Take the 2-minute tour ×
Stack Overflow is a question and answer site for professional and enthusiast programmers. It's 100% free, no registration required.

I have a method that iterates the fields of a class, returning their values as a CSV. I need a way to give classes access to this method in a generic fashion.

For some reason, Statics must derive from object or you get a compile error. In this case, deriving from a different base class does increase code re-useability for me. Is there another way to accomplish my goal?

I believe the only choice I have is to make my static class an instance class.

//a data container used for Mocking in inversion of control
public class FieldContainer : ReflectionHelper<FieldContainer>
{
    public static string Field1 = "Some Data";
    public static string Field2 = "Persons Name";
    public static string Field3 = "3030 Plane Ave.";
}

    public class ReflectionHelper<T>
    {
    public static string ToCSV()
    {
        StringBuilder fieldCollector = new StringBuilder();

        Type type = typeof(T);
        FieldInfo[] fields = type.GetFields();
        foreach (FieldInfo f in fields)
        {
            fieldCollector.Append(f.GetValue(null) + ",");
        }

        return fieldCollector.ToString();
    }
    }
share|improve this question
2  
why are you doing it this way - this is smelly. –  Daniel A. White Aug 22 '11 at 15:18
    
@Daniel A. White - Which part has code smell? The reflection part, CSV conversion, Field container...? –  P.Brian.Mackey Aug 22 '11 at 15:21
    
the reflection. –  Daniel A. White Aug 22 '11 at 15:22
    
Perhaps the "code smell" is due to the fact that these classes are a bit unusual in that their sole purpose is in helping me Mock my DB. I implement ViewModels in MVC and these Mock classes assist in setting up IoC with Ninject. I keep my ViewModel simple, with string and string[]. These classes let me define simple Models to populate said ViewModel without the needless complexity of constructing complex types with textual data and strong typing via XML. –  P.Brian.Mackey Aug 22 '11 at 16:37
add comment

4 Answers 4

up vote 1 down vote accepted

Your code is perfectly valid (at least technically). Your class FieldContainer is not a static class and therefore it can derive from ReflectionHelper<T>.

However, you normally would not implement the method ToCSV in a base class, because it can basically work on ANY class. Because you want to work on static members, an extension method isn't the best way either. The simplest and cleanest way to do it, will be to have a static helper class that implements this method:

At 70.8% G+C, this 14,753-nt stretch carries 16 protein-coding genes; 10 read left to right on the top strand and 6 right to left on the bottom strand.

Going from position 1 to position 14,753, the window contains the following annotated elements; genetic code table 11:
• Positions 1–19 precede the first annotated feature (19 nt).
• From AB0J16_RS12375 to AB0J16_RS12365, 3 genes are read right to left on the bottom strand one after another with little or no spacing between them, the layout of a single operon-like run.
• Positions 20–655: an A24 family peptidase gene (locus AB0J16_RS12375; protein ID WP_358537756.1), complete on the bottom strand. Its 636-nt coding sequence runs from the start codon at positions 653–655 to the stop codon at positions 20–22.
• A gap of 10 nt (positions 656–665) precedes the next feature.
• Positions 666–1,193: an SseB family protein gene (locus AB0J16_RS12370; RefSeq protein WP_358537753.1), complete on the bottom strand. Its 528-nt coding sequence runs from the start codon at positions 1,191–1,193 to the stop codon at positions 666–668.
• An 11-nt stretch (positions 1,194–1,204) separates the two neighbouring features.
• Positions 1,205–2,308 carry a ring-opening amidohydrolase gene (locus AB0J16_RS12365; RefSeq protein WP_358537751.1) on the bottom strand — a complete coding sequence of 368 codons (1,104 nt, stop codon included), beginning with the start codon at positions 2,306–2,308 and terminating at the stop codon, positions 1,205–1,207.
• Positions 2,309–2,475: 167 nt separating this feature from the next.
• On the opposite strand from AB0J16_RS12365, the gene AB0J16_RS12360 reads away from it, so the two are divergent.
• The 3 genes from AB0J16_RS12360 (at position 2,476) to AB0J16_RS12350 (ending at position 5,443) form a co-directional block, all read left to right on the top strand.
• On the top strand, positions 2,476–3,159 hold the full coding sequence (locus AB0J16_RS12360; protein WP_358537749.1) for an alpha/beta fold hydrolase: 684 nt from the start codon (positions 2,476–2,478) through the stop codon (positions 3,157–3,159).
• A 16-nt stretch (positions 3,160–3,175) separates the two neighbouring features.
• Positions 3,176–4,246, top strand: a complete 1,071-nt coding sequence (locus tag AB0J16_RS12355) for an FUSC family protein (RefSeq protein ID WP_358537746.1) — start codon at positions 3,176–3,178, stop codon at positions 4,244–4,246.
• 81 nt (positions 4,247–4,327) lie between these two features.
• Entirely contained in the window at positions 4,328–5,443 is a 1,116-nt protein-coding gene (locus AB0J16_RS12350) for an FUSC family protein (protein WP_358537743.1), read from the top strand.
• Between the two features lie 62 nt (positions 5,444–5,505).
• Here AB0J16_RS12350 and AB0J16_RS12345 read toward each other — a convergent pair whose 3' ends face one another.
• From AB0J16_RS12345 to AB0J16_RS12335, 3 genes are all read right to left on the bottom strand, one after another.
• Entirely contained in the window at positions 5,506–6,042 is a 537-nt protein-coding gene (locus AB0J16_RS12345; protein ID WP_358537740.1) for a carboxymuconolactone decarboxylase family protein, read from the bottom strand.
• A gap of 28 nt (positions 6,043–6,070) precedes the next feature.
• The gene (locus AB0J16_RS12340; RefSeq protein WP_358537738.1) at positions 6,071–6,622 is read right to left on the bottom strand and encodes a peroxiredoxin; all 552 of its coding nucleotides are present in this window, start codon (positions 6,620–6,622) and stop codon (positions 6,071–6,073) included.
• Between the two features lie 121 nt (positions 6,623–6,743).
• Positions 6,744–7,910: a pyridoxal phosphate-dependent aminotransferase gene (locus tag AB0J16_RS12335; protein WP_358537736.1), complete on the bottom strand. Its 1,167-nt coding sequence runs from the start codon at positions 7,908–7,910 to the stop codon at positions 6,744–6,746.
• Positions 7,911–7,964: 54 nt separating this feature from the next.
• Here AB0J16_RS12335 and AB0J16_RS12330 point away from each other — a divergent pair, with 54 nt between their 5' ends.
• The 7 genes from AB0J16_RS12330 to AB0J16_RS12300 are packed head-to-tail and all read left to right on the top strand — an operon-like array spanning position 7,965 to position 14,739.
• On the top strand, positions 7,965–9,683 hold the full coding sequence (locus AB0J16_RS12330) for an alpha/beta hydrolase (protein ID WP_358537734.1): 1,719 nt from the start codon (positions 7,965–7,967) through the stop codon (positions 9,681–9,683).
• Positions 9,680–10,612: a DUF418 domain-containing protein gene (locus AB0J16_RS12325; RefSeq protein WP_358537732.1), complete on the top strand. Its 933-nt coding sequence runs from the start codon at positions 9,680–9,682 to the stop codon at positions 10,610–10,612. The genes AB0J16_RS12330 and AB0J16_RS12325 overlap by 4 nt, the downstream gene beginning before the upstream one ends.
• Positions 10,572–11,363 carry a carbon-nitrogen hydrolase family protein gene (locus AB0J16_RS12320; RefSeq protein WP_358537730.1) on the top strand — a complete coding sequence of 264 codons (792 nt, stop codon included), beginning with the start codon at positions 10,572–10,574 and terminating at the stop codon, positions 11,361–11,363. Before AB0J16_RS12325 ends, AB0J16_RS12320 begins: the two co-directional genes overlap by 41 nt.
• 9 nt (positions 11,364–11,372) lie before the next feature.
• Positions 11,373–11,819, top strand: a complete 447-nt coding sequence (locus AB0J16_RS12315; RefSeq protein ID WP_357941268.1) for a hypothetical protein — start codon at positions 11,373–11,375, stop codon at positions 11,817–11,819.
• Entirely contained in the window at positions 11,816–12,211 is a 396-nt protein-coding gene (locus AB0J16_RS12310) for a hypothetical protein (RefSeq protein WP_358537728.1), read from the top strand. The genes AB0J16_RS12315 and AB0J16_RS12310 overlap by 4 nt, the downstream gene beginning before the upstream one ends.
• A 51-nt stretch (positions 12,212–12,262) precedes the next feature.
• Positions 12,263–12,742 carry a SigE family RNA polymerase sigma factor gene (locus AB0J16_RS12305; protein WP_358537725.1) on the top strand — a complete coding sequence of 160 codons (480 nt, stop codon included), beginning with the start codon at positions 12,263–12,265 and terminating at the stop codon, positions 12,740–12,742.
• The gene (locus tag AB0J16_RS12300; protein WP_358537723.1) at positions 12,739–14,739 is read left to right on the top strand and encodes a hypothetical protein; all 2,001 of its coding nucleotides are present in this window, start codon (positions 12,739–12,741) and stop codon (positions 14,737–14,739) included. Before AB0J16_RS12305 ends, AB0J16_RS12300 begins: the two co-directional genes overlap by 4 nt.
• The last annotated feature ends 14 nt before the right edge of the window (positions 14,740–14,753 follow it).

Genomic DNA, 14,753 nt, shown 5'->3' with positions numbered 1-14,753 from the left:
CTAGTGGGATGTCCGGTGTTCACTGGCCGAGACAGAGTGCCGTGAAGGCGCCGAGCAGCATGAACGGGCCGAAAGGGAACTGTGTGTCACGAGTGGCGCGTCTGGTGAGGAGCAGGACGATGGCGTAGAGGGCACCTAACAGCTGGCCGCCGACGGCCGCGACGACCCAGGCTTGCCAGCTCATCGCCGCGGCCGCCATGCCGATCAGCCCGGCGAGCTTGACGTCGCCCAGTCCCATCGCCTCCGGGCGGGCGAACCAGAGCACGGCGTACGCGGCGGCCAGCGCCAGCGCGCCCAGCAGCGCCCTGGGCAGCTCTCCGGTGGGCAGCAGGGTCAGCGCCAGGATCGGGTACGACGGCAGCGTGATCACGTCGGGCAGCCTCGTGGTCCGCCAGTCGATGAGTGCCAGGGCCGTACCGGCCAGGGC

public static class ReflectionHelper
{
    public static string ToCSV<T>()
    {
        StringBuilder fieldCollector = new StringBuilder();

        Type type = typeof(T);
        FieldInfo[] fields = type.GetFields();
        foreach (FieldInfo f in fields)
        {
            fieldCollector.Append(f.GetValue(null) + ",");
        }

        return fieldCollector.ToString();
    }
}

You can use it like this:

var csv = ReflectionHelper.ToCSV<FieldContainer>();

However, I fail to see, why you would want to implement something like that at all. It doesn't seem to make too much sense.

share|improve this answer
    
My original choice was an extension method, but I had similar problems with Static. If converting to a instance method is the best choice, then Extensions come back into play. I am just a little hesitant because this Class is just a list of static fields. –  P.Brian.Mackey Aug 22 '11 at 15:22
    
@P.Brian: Please see updated answer –  Daniel Hilgarth Aug 22 '11 at 15:24
add comment

You could form it as an extension method, as such:

public static class ReflectionHelperExtensions
{
    public static string ToCSV<T>(this T instance)
    {
        var type = instance.GetType();
        var fields = type.GetFields();
        var fieldCollector = new StringBuilder();        
        foreach (FieldInfo f in fields)
        {
            fieldCollector.Append(f.GetValue(null) + ",");
        }
        return fieldCollector.ToString();
    }
}

This way, your field container classes don't need to derive from any given type, as this applies to all derivatives of object.

share|improve this answer
add comment

Have you concidered using an extension method?

public static class ReflectionExtensions
{
     public static string ToCSV(this object input)
     { 
         StringBuilder fieldCollector = new StringBuilder();

         Type type = input.GetType();
         FieldInfo[] fields = type.GetFields();
         foreach (FieldInfo f in fields)
         {
             fieldCollector.Append(f.GetValue(null) + ",");
         }

         return fieldCollector.ToString();
    }
}

Then you could simply call the following on any object:

FieldContainer c = new FieldContainer();
string result = c.ToCSV();
share|improve this answer
add comment

It's fine if you have the class as an instanced type.

public abstract class ReflectionHelper<T>
{
    protected ReflectionHelper()
    { }


    public static string ToCsv(string delimiter = ",")
    {
        var fieldCollector = new StringBuilder();

        var type = typeof(T);
        var fields = type.GetFields();
        foreach (var f in fields)
        {
            fieldCollector.Append(f.GetValue(null) + delimiter);
        }

        return fieldCollector.ToString();
    }
}

public class Something : ReflectionHelper<Something>
{
    protected Something() : base()
    {

    }
    public static string Field1 = "Some Data";
    public static string Field2 = "Persons Name";
    public static string Field3 = "3030 Plane Ave.";
}
share|improve this answer
add comment

Your Answer

 
discard

By posting your answer, you agree to the privacy policy and terms of service.

Not the answer you're looking for? Browse other questions tagged or ask your own question.